Who needs enemies when you’ve got a Party Room
Update 2pm: Now Bob Katter’s office says he was only “speaking figuratively” about being punched on election night.
Update 12.15pm: Bob Katter has just claimed he was punched on election night, but it’s not clear if he was suggesting it was by a member of the Coalition.
Update 12pm: Liberal Senator Bill Heffernan has outed himself as the maker of the “it’s the devil” call to Rob Oakeshott. Fairfax’s Phil Coorey says it’s one of the Senator’s “standard jokes” when he rings people.
Tony Abbott’s pitch to the country independents is looking a bit flimsy this morning. He’s got one unnamed Lib MP making “devil” calls to Rob Oakeshott’s family, the Nats are jumping up and down saying “what about us?” and over the weekend it emerged Alby Shultz took it upon himself to ring Tony Windsor and give him a piece of his mind.
The Coalition is carrying on like a bunch of school girls (apologies to schools girls everywhere) who don’t actually want to form Government.
Throw in a WA Nationals MP who won’t rule out sitting on the cross bench and the Federal Coalition is making the NSW ALP look like a well-oiled machine.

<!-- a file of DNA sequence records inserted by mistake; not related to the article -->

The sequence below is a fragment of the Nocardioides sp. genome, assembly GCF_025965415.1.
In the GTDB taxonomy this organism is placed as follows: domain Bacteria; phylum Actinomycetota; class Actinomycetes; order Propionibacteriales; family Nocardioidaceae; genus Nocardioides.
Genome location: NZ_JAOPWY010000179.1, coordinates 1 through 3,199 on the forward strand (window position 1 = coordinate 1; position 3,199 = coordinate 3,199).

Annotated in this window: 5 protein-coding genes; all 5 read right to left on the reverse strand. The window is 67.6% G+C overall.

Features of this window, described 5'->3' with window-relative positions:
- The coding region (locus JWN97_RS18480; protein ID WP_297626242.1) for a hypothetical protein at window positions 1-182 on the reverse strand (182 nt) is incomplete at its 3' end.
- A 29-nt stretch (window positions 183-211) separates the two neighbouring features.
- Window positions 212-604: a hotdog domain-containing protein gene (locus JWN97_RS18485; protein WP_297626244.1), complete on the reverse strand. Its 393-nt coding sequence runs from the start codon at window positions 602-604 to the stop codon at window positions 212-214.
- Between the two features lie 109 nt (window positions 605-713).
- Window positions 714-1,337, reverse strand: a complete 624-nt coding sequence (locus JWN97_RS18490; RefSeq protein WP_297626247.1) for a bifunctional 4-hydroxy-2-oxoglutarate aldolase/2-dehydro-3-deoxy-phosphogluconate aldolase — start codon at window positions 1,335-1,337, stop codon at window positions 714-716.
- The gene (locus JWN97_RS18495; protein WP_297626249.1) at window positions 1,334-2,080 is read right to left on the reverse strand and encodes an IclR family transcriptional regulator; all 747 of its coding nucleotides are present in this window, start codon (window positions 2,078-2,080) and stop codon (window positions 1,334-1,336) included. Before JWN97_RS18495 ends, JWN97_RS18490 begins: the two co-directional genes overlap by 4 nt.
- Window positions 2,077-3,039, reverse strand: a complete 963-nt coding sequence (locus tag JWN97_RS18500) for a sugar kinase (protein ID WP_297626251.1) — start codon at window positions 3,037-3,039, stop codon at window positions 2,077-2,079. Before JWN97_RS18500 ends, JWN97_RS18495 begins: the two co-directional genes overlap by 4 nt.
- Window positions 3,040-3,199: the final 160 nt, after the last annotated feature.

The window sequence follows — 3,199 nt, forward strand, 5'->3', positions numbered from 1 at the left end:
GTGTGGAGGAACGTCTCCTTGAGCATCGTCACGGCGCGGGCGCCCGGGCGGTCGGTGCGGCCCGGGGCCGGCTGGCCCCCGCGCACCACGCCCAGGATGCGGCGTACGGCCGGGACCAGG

Oakeshott this morning said the circus was making it difficult for Abbott to negotiate an outcome to the hung parliament situation.
“I do get the sense that they are making this a very difficult process for Tony Abbott to negotiate in good faith on. So I’m not sure whether Tony’s to blame, someone else is to blame or no-one is to blame – whether these are just Rambo-type operations going on from rogue members,” he told ABC’s Radio National this morning.
“We are being asked to have confidence in the ability of either Julia Gillard or Tony Abbott to run a stable parliament,” he said. “Now that includes managing troops.”
He has a point.
Abbott came out of the election campaign looking like someone who’d found discipline. While Labor spent the first few days after August 21 tearing itself to shreds over the result, Abbott was the leader who looked like he could provide the “stable government” the independents said was their number one priority.
But as the negotiations enter their second week, he’s lost that advantage.
Now Nationals Senator Barnaby Joyce is saying things like: ‘‘I’m happy to work with any person who wants to make Australia a better place,” as if he’s doing everyone a great favour by toning down his attacks on the independents.
Between his own Party Room, and the demands of three independents who think they’ve turned into quasi Prime Ministers, Abbott must be tempted to tell them all to bugger off.
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